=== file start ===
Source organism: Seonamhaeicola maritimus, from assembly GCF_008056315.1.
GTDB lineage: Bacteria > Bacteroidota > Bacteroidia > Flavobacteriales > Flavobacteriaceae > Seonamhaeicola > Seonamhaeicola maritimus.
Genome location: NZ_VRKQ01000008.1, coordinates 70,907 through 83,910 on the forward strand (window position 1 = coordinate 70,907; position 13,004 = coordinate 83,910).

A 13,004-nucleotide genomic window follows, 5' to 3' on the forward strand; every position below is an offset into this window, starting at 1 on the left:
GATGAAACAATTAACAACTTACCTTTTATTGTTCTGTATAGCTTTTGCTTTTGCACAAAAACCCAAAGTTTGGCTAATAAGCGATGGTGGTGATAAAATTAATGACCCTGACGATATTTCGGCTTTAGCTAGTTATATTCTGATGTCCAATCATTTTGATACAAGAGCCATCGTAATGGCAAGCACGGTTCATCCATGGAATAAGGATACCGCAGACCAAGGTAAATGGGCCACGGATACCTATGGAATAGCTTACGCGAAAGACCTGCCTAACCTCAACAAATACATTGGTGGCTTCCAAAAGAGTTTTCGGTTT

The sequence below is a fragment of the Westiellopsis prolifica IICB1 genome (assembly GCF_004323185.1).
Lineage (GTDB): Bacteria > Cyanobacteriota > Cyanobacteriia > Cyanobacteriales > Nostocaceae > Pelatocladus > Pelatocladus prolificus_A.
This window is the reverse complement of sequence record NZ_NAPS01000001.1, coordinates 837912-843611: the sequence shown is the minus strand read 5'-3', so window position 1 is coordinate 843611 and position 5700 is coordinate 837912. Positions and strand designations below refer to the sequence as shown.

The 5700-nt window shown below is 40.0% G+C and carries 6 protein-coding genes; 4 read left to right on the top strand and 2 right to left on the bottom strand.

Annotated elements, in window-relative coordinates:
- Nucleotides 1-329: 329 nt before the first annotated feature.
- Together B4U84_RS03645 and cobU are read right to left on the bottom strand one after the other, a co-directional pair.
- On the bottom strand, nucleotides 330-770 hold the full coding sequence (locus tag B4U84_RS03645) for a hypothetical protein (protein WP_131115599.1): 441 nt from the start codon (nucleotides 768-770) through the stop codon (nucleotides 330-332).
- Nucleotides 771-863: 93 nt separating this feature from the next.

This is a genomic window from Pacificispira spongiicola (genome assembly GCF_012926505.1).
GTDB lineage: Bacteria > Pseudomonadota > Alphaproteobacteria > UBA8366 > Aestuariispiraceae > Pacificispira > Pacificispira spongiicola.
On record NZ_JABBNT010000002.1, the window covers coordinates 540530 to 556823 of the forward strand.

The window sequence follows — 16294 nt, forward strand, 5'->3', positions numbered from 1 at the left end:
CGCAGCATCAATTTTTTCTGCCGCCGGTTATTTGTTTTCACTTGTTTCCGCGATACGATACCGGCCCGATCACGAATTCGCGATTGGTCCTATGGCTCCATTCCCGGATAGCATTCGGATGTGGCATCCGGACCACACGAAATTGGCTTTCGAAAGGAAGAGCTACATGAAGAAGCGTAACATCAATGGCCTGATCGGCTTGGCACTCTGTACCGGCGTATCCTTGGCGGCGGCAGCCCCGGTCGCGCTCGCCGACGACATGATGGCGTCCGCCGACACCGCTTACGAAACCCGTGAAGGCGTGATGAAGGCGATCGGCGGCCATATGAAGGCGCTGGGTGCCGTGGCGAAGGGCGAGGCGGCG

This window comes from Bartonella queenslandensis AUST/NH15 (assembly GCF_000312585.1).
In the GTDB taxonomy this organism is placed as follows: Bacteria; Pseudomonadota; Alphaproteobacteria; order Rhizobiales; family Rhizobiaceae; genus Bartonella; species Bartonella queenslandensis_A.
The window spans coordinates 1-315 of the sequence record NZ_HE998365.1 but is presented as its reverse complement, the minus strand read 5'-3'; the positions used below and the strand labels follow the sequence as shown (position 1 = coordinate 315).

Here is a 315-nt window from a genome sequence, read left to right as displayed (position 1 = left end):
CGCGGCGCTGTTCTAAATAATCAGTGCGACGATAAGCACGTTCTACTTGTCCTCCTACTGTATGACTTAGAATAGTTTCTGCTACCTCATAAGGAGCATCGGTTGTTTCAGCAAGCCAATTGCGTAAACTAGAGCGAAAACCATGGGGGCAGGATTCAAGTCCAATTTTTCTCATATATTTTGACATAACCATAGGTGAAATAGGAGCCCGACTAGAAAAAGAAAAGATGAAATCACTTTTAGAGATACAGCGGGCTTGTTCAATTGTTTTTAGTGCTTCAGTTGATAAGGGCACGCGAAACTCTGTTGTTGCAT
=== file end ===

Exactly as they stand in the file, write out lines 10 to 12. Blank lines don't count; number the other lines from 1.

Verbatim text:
Annotated elements, in window-relative coordinates:
- Nucleotides 1-329: 329 nt before the first annotated feature.
- Together B4U84_RS03645 and cobU are read right to left on the bottom strand one after the other, a co-directional pair.